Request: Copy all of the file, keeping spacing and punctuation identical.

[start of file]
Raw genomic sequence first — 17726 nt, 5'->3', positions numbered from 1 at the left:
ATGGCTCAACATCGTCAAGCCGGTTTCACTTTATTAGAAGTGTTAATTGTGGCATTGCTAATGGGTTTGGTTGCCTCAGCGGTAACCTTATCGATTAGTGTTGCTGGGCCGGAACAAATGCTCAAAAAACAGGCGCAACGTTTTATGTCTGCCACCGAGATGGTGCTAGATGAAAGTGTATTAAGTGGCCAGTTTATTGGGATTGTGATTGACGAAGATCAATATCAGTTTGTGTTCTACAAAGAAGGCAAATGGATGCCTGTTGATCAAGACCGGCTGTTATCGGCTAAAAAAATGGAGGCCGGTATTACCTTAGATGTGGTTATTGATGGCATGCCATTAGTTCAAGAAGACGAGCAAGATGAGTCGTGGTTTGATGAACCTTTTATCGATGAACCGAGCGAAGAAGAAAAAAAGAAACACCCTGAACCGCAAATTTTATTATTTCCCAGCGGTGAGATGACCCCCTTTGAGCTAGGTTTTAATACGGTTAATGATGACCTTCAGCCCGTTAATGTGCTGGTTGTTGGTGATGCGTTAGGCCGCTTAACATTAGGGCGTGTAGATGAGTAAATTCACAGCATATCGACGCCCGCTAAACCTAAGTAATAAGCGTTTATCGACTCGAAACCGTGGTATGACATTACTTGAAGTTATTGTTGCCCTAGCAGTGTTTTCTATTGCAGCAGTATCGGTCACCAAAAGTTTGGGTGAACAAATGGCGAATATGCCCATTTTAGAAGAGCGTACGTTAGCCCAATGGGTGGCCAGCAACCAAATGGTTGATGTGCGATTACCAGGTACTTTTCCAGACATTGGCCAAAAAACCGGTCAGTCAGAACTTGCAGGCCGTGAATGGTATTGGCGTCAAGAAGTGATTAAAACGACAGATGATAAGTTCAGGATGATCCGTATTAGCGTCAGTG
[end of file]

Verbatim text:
Raw genomic sequence first — 17726 nt, 5'->3', positions numbered from 1 at the left:
ATGGCTCAACATCGTCAAGCCGGTTTCACTTTATTAGAAGTGTTAATTGTGGCATTGCTAATGGGTTTGGTTGCCTCAGCGGTAACCTTATCGATTAGTGTTGCTGGGCCGGAACAAATGCTCAAAAAACAGGCGCAACGTTTTATGTCTGCCACCGAGATGGTGCTAGATGAAAGTGTATTAAGTGGCCAGTTTATTGGGATTGTGATTGACGAAGATCAATATCAGTTTGTGTTCTACAAAGAAGGCAAATGGATGCCTGTTGATCAAGACCGGCTGTTATCGGCTAAAAAAATGGAGGCCGGTATTACCTTAGATGTGGTTATTGATGGCATGCCATTAGTTCAAGAAGACGAGCAAGATGAGTCGTGGTTTGATGAACCTTTTATCGATGAACCGAGCGAAGAAGAAAAAAAGAAACACCCTGAACCGCAAATTTTATTATTTCCCAGCGGTGAGATGACCCCCTTTGAGCTAGGTTTTAATACGGTTAATGATGACCTTCAGCCCGTTAATGTGCTGGTTGTTGGTGATGCGTTAGGCCGCTTAACATTAGGGCGTGTAGATGAGTAAATTCACAGCATATCGACGCCCGCTAAACCTAAGTAATAAGCGTTTATCGACTCGAAACCGTGGTATGACATTACTTGAAGTTATTGTTGCCCTAGCAGTGTTTTCTATTGCAGCAGTATCGGTCACCAAAAGTTTGGGTGAACAAATGGCGAATATGCCCATTTTAGAAGAGCGTACGTTAGCCCAATGGGTGGCCAGCAACCAAATGGTTGATGTGCGATTACCAGGTACTTTTCCAGACATTGGCCAAAAAACCGGTCAGTCAGAACTTGCAGGCCGTGAATGGTATTGGCGTCAAGAAGTGATTAAAACGACAGATGATAAGTTCAGGATGATCCGTATTAGCGTCAGTG